I was talking over supper last night with my daughters and one remarked on her observations about hard work, money and value which prompted some further discussion about working hard, price, fairness and ethics. I should probably say that my daughters are now 19 and 21 and doing the University thing. As a parent I’m mindful of wanting to encourage “hard work” but also allow freedom to experiment, fail and change. Every parent will appreciate that on occasion these sorts of discussions are finely balanced, words impact, actions reveal.
Anyhow, I made a bit of a hash of things trying to explain that what many refer to as “hard work” is often unhelpful. There are millions of people that work incredibly “hard” and very long hours (think of most manual labourers) however most of them earn very little. Equally, I know many very well paid people that work very “hard” and are paid a lot of money (by comparison). Often it can be observed that both feel “trapped” by their circumstances, the difference being that invariably, the richer person can “give it up and live a more simple life in the country” which we often see cited in the press, particularly here in London.
Money of course provides choices; in this scenario the “rich person” has a genuine choice to change their circumstances. The low paid person often does not, despite what many coaches, and motivational speakers may say and perhaps want to be true, a single parent, working 16 hours a day on minimum wage (or there about) has few choices. It isn’t fair; it is what it is – life. Some of us can improve our circumstances, by education first, but thereafter, it’s the books you read and the people you meet that will probably change your perspective and options.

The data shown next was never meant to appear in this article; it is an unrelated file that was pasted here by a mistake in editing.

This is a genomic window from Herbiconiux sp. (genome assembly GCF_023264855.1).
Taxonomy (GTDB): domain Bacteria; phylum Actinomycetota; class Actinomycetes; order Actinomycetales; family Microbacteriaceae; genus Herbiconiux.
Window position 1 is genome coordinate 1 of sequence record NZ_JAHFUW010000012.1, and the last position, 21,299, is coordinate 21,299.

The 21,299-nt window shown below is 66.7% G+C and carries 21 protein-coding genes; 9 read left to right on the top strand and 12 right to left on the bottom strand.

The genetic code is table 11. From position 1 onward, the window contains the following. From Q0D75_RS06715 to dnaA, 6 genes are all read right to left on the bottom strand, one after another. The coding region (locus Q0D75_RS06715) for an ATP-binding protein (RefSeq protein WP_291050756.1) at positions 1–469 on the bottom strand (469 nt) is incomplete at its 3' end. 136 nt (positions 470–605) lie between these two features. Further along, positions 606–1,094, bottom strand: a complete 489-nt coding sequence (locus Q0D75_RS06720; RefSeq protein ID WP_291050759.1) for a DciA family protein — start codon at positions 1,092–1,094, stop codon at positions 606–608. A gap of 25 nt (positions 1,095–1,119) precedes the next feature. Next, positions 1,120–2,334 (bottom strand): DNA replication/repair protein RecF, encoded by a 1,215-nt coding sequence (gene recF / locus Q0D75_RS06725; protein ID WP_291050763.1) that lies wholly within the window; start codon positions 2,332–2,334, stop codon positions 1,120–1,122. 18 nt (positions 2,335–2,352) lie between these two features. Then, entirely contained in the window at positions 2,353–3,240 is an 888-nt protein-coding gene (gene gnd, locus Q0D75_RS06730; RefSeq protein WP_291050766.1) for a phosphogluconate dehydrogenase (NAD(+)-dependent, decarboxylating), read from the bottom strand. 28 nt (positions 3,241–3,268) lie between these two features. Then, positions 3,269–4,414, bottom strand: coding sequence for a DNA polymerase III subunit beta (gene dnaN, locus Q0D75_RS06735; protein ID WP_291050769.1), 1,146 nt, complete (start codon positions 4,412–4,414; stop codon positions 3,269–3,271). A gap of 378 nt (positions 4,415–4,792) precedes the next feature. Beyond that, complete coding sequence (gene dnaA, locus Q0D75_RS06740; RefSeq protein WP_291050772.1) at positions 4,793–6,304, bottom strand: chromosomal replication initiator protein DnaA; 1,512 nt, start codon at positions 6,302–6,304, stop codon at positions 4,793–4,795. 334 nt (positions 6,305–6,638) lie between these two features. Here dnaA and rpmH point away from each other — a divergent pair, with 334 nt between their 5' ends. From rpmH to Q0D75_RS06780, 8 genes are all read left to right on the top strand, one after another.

How about smart work?
Hard work? well that’s an unhelpful phrase. A better one is smart work, by which I mean working in a way that uses your unique abilities to their best advantage. Sometimes we are lucky that our unique abilities are rewarded well, sometimes they are not. I would like to believe that everyone’s unique abilities once found, employed and experienced would all be well rewarded, but I’m also a realist. Smart work then changes the paradigm of “working all hours” to making your hours count. Think of a record album, lasting about an hour or so, perhaps recorded 30 years ago, recorded once (which may have taken weeks or months to put together) but once published generates revenue sale after sale, play after play. That’s smart work.
Can you hear the future?
The world is changing, we are experiencing a technological revolution that is far more world changing than the industrial revolution. My daughters and their generation have different challenges, competing in a global market with unprecedented reach. I’m not going to tell them to “work hard” it doesn’t really mean anything. I’d like for them to have a fulfilling life, that they love, doing things that they are passionate about (by which I mean they value) and to do it in a way that is “smart working”. You see, I believe that the nagging feeling I have about their future, is probably more of a sound….of opportunity knocking at the door.
Dominic Thomas: Solomons